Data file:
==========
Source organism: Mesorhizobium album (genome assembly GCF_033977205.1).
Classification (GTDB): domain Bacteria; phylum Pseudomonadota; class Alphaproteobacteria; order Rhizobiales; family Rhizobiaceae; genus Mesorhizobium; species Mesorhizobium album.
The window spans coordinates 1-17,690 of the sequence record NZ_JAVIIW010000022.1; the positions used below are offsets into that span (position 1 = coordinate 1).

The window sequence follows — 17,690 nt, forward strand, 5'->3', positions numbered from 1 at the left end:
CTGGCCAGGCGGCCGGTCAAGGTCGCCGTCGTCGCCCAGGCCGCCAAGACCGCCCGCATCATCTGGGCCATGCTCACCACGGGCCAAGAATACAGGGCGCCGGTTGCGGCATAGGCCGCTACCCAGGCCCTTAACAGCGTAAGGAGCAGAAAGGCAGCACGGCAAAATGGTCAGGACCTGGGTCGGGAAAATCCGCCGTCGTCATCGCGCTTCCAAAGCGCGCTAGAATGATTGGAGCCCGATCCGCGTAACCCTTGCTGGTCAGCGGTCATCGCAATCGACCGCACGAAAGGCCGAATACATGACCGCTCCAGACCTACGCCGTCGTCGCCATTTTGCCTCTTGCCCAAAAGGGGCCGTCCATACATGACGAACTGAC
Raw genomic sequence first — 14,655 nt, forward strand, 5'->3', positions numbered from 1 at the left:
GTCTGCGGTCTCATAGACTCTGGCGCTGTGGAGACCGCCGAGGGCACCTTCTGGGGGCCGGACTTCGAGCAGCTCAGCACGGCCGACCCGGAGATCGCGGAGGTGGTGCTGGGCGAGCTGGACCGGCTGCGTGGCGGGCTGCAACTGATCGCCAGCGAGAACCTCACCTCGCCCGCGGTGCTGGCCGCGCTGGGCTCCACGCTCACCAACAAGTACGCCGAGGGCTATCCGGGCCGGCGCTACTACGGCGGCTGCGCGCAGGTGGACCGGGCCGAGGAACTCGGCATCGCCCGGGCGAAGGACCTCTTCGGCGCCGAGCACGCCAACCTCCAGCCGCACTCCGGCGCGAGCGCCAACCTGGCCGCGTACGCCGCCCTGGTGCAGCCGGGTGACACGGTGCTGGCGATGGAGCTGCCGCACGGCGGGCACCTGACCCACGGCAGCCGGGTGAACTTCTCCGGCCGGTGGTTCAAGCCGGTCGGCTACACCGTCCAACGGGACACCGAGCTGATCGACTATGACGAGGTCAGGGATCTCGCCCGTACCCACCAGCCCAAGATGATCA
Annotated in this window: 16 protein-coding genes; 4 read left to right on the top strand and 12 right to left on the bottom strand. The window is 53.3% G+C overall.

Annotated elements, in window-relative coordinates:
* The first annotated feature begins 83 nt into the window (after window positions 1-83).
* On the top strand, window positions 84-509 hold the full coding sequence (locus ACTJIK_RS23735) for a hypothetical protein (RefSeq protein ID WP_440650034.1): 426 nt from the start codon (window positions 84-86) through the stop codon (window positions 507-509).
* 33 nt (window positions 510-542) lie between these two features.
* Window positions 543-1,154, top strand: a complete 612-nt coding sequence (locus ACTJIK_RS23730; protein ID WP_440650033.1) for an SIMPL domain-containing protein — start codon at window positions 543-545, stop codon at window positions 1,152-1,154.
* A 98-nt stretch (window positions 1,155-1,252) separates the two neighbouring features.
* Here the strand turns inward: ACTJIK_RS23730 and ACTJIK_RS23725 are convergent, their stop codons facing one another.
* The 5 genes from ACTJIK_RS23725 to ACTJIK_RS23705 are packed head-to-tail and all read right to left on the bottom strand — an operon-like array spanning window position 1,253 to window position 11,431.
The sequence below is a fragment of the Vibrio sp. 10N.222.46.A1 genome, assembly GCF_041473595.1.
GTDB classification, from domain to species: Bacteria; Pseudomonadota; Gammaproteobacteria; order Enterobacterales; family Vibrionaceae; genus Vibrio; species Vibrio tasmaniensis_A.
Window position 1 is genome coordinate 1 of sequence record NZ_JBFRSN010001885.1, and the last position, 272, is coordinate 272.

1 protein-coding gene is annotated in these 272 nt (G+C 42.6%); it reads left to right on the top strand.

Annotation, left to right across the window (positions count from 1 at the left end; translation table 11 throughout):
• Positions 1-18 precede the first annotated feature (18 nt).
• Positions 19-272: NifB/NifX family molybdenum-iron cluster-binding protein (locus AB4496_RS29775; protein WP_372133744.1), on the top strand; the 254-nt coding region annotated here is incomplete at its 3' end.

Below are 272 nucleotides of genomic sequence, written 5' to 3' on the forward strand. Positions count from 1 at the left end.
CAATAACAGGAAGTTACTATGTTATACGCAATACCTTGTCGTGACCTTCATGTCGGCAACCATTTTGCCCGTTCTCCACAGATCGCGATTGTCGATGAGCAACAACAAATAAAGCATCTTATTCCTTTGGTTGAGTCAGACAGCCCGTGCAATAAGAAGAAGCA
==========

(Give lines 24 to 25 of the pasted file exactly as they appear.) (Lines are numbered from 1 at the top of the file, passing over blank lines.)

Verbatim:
Below are 272 nucleotides of genomic sequence, written 5' to 3' on the forward strand. Positions count from 1 at the left end.
CAATAACAGGAAGTTACTATGTTATACGCAATACCTTGTCGTGACCTTCATGTCGGCAACCATTTTGCCCGTTCTCCACAGATCGCGATTGTCGATGAGCAACAACAAATAAAGCATCTTATTCCTTTGGTTGAGTCAGACAGCCCGTGCAATAAGAAGAAGCA